This recent article by Yeap, C. A. et al in the Malayan Nature Journal on the Plain-pouched Hornbill traces and summarises the great and conscientious efforts by the Malaysian Nature Society (MNS) towards the protection of this species which occurs in massive numbers in the Belum-temengor Forest Complex from the nineties to 2012.
Singaporean birders may be interested to know that it was Sutari who was the first birder to have discovered the massive flight of the Plain-pouched Hornbill in Peninsular Malaysia — in 1992 at the Temengor area, along the upper reaches of the Perak River. Subsequently , in 1993 a team organised by Sutari and Hua Chew, comprising mostly of the members of the Bird Group, carried out two earlier attempts (1993 & 1998) at a systematic count of their spectacular flight along the Perak transect, yielding a maximum of 2, 067 individuals in one morning session. The presence of this hornbill species in Peninsular Malaysia was considered non-existent or highly controversial among ornithological experts at that time. In 1999, Sutari and Hua Chew submitted the results of their observations to the MNS-Bird Conservation Council for scrutiny and within the year the Plain-pouched was “accepted as Malaysia’s tenth hornbill species” by MNS Birds Records Committee. The experience was most exhilarating and unforgettable for the participants, and the count sessions constitute Singaporean birders’ contribution to the Malayan Nature Society’s efforts to protect the species. The “totals of more than 2000 hornbills at Temengor seem to be unprecedented anywhere in the world for any hornbill species …. “ said Dr. Geoffrey Davison” (Yeap, C.A. et al, 2015). A later count by an MNS team in 2008 yielded 3, 261 individuals, the highest number obtained so far in a single session at the peak period.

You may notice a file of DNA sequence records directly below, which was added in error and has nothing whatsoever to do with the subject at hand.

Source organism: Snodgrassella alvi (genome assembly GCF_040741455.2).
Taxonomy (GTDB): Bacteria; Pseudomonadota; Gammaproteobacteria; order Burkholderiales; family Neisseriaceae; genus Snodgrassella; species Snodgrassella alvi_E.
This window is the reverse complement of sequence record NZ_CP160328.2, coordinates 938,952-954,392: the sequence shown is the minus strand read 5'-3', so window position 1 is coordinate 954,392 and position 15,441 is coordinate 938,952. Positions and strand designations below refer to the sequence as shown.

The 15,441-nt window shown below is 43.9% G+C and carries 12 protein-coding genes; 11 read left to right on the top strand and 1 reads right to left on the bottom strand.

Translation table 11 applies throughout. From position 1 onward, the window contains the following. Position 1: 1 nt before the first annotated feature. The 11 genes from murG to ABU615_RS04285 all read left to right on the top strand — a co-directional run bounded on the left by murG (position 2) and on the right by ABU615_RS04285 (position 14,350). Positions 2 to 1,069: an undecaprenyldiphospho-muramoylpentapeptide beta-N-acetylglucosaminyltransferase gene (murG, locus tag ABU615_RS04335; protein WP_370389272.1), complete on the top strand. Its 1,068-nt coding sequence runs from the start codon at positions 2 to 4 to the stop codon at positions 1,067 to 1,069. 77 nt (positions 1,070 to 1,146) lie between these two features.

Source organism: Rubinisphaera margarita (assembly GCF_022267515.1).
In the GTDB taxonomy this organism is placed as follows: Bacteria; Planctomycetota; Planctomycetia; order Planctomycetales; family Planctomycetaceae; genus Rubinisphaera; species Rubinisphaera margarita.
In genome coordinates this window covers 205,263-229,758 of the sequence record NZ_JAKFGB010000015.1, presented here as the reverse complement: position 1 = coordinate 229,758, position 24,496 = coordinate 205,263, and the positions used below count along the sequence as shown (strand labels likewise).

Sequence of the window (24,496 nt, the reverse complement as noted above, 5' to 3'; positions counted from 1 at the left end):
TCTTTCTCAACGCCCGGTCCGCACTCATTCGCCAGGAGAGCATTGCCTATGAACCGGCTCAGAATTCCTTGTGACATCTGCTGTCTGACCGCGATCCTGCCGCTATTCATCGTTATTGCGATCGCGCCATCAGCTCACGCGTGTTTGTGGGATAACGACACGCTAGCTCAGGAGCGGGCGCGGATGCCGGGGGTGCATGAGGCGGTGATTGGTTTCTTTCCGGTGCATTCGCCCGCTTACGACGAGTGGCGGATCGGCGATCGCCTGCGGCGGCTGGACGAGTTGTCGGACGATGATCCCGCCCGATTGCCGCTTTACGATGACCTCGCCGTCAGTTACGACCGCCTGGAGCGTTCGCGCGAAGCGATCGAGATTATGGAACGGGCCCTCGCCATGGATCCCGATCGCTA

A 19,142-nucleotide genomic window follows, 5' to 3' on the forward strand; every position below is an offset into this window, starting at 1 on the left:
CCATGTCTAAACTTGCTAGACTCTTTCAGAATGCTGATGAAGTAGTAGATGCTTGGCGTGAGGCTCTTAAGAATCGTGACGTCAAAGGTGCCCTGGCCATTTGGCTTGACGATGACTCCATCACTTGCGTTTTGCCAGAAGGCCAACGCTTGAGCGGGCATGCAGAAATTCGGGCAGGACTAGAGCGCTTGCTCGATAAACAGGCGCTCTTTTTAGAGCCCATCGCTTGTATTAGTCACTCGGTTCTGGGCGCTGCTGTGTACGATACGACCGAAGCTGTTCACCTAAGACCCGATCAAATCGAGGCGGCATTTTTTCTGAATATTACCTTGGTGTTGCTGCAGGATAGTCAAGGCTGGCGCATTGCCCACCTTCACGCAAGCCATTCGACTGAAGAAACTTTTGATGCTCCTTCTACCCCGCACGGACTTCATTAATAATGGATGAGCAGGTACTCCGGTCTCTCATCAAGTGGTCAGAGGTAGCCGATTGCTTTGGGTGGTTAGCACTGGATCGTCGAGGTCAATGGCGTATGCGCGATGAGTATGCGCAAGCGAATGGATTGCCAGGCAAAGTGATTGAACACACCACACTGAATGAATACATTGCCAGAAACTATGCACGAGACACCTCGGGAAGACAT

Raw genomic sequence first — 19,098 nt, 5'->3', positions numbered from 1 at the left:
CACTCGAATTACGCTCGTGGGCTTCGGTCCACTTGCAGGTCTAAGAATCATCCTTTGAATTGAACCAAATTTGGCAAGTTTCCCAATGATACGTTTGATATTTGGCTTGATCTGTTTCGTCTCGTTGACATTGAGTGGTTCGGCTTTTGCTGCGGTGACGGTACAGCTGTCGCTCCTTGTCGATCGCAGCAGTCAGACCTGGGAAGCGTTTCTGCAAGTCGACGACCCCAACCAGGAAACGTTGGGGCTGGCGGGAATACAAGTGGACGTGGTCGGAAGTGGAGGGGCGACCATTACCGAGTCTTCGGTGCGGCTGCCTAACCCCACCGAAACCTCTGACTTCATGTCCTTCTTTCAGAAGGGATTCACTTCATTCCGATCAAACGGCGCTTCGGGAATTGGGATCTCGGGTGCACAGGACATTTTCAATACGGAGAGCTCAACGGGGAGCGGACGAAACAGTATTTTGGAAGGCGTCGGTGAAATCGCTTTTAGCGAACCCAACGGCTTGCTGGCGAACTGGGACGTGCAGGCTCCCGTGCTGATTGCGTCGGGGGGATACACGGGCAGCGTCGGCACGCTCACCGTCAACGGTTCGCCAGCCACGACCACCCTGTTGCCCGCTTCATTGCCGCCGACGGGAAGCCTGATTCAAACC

According to Yeap, C. A. et al (2015: “The seasonal migration of Plain-pouched Hornbills must rank as one of the most spectacular natural wonders in Asia. The Hornbill Triangle offers the best hope for the future survival of the southernmost population of Plain- pouched Hornbills.” We wish our Malaysian counterpart great success towards the achievement of this goal for the benefit of the present and future generation of the world.
Video by the late Ong Kiem Sian on their 1998 Hornbill survey here (Video)
Reference: Yeap C.A. et al “Conserving the globally threatened Plain-pouched Hornbills in the Belum-temengor Forest Complex, Peninsular Malaysia”Malayan Nature Journal (MNJ) (2015, 67 (2), Link